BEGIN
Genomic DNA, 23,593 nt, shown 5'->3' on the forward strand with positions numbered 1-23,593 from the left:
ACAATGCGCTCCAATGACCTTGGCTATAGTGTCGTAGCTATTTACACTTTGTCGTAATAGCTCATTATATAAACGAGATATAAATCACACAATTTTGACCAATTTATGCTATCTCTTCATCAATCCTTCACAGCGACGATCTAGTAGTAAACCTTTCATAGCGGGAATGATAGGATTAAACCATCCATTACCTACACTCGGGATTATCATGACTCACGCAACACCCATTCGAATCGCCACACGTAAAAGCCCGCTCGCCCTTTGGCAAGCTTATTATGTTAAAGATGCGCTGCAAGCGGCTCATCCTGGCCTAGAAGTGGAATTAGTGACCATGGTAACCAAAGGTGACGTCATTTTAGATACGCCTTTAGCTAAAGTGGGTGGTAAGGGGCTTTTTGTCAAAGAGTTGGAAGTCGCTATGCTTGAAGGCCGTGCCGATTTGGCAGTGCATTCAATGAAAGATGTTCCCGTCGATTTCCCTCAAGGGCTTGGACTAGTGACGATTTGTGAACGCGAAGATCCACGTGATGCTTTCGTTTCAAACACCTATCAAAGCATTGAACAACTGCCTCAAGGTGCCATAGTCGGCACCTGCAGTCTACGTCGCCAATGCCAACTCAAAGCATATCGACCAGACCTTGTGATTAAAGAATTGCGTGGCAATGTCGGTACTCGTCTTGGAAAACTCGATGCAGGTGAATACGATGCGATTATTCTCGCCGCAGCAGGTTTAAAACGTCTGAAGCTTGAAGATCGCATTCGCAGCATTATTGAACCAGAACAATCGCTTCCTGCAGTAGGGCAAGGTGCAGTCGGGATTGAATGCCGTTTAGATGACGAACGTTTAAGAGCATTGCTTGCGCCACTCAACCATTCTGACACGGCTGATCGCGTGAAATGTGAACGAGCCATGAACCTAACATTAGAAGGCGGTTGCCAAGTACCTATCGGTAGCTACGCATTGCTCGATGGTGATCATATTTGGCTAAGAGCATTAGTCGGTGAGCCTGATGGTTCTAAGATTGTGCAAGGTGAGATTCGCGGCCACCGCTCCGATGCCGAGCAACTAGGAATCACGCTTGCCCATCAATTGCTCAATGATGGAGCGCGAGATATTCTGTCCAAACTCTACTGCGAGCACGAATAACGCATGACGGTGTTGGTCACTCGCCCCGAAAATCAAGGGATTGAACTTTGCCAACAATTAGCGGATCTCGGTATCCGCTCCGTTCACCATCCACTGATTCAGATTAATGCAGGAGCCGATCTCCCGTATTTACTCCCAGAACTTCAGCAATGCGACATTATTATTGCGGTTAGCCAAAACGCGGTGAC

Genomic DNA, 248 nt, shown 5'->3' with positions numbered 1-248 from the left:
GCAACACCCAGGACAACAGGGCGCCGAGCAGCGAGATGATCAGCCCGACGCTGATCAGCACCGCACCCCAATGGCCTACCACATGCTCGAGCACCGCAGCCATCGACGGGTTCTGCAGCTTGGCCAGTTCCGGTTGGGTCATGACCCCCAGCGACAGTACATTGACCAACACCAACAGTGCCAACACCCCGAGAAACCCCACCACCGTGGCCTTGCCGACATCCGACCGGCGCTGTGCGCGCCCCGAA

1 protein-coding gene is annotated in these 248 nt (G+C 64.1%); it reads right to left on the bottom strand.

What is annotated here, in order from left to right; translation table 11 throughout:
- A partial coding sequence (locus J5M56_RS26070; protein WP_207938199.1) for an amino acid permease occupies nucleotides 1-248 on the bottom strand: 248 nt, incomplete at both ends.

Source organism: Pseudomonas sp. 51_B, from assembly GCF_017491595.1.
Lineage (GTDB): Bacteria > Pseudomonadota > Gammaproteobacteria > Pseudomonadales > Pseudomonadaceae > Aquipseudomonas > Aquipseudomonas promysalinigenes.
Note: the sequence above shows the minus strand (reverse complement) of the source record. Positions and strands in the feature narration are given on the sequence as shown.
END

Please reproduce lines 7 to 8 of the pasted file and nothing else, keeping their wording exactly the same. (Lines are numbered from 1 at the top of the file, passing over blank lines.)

- A partial coding sequence (locus J5M56_RS26070; protein WP_207938199.1) for an amino acid permease occupies nucleotides 1-248 on the bottom strand: 248 nt, incomplete at both ends.

Source organism: Pseudomonas sp. 51_B, from assembly GCF_017491595.1.